In a brand new interview with Dean Delray's "Let There Be Talk" podcast, KISS frontman Paul Stanley recalled the first time he witnessed a LED ZEPPELIN concert when he was just 17 years old and living in New York.
"I saw ZEPPELIN in, I think it was August of '69 — between the first and second [records]," Stanley said. "And they were actually playing 'What Is And What Should Never Be', a couple of those tracks, and Jimmy [Page] had his bow and they were panning his guitar left and right so he could point it.
"I was just absolutely blown away," he continued. "To this day, I've never seen anything that was that perfect. Not just in terms of the synchronicity and the fact that everybody was so much on the same playing field — it was the sexual energy that was coming off the stage, the flamboyance, the cocksure attitude. They backed it up. I think they knew how great they were. And I was just…
"First of all, the band was spectacular and played — I won't use any profanity — but they played tighter than a something… So, they were amazing. And Robert Plant was singing like something from another planet. He was hitting notes effortlessly, and there was such bravado in everything they were doing, it just blew me away."
Stanley also talked about his friendship with the LED ZEPPELIN guitarist and what it has meant to him to connect with his idol on a personal level.
"It's amazing to have been a young kid seeing ZEPPELIN and then play London and have Jimmy watching us… Jimmy saw [KISS], I think it was the tour before last," he said. "And subsequent to that, we've had dinner and gone out for tea and lunch.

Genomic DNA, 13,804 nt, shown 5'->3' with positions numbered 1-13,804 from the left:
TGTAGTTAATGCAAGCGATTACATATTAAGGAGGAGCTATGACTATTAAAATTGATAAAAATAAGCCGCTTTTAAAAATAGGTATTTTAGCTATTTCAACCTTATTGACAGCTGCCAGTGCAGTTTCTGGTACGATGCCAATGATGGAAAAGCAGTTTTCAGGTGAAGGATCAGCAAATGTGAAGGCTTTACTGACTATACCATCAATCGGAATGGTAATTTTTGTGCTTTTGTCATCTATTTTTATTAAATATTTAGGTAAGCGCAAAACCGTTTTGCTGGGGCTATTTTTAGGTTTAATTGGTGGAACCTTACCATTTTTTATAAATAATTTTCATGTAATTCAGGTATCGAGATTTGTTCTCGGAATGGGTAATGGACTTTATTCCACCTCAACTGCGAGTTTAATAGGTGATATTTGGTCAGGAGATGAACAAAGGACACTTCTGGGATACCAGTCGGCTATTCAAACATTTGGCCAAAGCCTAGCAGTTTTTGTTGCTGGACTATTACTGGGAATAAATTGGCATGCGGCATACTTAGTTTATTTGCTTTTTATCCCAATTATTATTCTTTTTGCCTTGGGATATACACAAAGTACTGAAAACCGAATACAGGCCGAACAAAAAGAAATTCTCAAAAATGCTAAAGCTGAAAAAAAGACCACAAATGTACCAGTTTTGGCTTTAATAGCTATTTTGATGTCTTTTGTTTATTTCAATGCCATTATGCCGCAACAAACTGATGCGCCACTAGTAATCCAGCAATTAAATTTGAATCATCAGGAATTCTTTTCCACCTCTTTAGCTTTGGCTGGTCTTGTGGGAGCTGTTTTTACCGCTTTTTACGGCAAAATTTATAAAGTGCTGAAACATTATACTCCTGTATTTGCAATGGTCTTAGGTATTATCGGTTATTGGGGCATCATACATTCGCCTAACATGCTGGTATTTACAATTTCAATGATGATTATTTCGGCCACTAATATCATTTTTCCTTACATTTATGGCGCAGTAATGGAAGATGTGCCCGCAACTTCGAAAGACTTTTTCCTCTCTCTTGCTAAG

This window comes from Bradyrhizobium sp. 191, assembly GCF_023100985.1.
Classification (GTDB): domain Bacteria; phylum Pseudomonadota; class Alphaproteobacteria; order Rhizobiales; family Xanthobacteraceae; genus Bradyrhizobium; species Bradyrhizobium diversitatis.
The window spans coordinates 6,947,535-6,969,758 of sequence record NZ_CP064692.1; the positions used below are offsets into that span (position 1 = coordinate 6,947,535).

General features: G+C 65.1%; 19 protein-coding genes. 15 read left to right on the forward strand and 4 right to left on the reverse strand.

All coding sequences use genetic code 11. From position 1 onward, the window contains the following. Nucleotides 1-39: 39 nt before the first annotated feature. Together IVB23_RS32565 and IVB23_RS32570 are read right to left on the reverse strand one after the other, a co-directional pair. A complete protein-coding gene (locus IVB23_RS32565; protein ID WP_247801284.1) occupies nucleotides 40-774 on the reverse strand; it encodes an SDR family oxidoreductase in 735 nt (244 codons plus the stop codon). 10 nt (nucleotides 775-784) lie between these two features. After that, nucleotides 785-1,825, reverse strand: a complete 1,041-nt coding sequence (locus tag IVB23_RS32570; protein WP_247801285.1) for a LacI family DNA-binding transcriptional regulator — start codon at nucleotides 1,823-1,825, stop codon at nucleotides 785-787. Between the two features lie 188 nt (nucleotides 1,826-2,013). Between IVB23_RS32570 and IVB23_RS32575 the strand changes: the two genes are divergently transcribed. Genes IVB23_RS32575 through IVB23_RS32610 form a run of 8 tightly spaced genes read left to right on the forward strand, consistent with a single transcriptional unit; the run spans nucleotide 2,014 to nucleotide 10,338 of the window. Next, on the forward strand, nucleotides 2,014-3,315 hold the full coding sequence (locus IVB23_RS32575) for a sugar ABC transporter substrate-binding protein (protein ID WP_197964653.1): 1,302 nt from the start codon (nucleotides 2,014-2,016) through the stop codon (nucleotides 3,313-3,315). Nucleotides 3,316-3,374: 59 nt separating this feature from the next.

"There's an old adage that you should be weary of meeting your heroes and the people you look up to, because, quite frankly, a lot of them are assholes," Stanley added. "Jimmy is the complete opposite. He lives and breathes music, and he's a terrific, terrific guy, and I would argue the most important and influential guitar player, not only in terms of playing, but in terms of vision. What he created was symphonic. It's not as simple as a guitar, bass and drums and a singer. What he did on those records was multilayered and a tapestry of sorts. He's painted with an amazing brush and amazing palette of colors. So he's right up there at the top for me."
Nearly a decade ago, Stanley told the Las Vegas Sun that he first met Page back in 1976 while KISS was recording its "Destroyer" album and LED ZEPPELIN was putting together the "The Song Remains The Same" soundtrack, and the two happened to be across each other in the lobby of the recording studio.
"We were in the lobby, and Jimmy came up and he knew who I was, and who the band was," Stanley remembered. "It was stunning. Not five years earlier, I was in the audience, watching LED ZEPPELIN with my mouth open, just not believing it."
This past January, KISS kicked off its second farewell tour, dubbed "End Of The Road", which is expected to run through the end of 2021.